7:45 p.m. – Break
8:00 p.m. – Choosing a theme
8:10 p.m. – Discussion on the theme
8:55 p.m. – Other information
9:00 p.m. – Adjournment
9:15 p.m. – Departure of those responsible


Rules of operations

To get maximum benefit from the meetings, the following rules of operations will govern deliberations:

  • The group starts and ends the meetings at the appointed time.
  • I respect the subject (s) chosen by the majority of the members.
  • I avoid the following areas during the discussion period: religion, politics, and opinion on the health professionals and/or specific medication.
  • I respect the leadership that the facilitating team must exert.
  • I respect the confidential nature of what is said in the group.
  • I exercise active, non-judgmental listening.
  • I respect the exclusive right of each member to participate in the group discussions.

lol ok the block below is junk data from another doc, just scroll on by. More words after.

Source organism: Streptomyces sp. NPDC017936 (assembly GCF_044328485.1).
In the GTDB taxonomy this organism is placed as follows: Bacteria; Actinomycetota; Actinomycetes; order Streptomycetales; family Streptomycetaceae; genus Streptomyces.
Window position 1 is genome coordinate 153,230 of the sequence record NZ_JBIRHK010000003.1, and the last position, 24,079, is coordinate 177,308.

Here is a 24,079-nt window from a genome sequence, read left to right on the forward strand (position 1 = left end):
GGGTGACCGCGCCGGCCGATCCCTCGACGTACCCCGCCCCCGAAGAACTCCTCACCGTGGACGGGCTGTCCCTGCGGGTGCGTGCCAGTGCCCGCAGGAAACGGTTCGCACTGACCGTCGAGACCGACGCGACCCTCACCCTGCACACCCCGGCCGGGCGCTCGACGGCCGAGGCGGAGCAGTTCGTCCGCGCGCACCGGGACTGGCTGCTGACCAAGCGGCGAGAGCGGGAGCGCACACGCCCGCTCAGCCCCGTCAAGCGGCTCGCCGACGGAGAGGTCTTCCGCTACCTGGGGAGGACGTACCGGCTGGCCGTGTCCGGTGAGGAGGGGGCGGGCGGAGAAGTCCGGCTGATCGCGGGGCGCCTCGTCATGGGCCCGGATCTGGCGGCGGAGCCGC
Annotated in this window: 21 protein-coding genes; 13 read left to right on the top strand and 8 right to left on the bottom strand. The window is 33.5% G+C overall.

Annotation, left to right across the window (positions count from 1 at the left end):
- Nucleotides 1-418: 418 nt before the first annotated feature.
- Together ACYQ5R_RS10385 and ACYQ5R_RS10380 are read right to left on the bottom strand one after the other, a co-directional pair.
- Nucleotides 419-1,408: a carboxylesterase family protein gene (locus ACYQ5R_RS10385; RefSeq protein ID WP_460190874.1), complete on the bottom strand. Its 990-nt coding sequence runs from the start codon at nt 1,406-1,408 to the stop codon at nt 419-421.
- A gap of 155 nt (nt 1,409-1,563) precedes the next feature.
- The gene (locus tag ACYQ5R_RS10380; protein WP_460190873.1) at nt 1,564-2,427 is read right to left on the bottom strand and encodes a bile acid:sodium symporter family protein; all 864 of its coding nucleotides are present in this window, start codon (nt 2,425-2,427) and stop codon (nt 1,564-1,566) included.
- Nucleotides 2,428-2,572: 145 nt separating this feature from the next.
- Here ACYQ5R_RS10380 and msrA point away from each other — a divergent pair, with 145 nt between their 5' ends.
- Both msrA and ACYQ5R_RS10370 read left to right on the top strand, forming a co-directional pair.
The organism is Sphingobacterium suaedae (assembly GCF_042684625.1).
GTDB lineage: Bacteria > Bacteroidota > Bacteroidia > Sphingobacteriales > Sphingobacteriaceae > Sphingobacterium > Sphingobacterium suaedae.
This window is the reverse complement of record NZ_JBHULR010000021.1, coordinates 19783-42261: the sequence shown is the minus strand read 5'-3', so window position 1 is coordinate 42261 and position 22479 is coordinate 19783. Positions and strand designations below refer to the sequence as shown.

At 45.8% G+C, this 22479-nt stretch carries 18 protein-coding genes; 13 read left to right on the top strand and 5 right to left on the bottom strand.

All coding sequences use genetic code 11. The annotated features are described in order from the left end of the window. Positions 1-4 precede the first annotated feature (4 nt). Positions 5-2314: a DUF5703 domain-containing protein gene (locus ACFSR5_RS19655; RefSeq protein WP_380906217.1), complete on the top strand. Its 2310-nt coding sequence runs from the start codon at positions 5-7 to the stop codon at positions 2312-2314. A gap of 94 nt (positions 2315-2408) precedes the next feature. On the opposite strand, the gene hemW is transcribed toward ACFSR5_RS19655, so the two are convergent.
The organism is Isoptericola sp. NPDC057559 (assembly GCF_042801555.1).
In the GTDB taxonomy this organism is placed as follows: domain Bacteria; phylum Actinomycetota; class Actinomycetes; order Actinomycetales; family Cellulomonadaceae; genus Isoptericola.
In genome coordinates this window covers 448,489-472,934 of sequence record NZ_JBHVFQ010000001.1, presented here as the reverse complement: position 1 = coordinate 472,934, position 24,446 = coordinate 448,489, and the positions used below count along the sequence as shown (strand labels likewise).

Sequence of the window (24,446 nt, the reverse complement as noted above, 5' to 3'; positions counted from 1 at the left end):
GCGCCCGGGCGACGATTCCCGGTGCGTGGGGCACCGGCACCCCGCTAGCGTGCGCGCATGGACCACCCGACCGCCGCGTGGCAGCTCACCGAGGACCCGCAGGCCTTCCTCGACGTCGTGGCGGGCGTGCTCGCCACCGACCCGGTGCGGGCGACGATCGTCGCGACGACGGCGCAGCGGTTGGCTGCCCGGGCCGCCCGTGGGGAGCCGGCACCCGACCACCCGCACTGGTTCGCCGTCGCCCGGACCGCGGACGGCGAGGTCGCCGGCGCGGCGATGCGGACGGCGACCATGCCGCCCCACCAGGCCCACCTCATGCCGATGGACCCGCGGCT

• The facilitating team avoids giving advice unless specifically asked for by a member (the facilitators are not psychiatrist, pharmacists or other health professionals).

Goals of a self-help group

  • Break the solitude and rekindle hope
  • Help oneself by helping others
  • Understand, accept and cope with the disease
  • Share personal knowledge and experience
  • Exert pressure tactics as required
  • Demystify the disease for spouses, parents, friends, employers etc.


In a self-help group, it is important that the greatest number of members possible take on some responsibilities. It should not always be the same people who look after everything.

Members can be responsible for the following: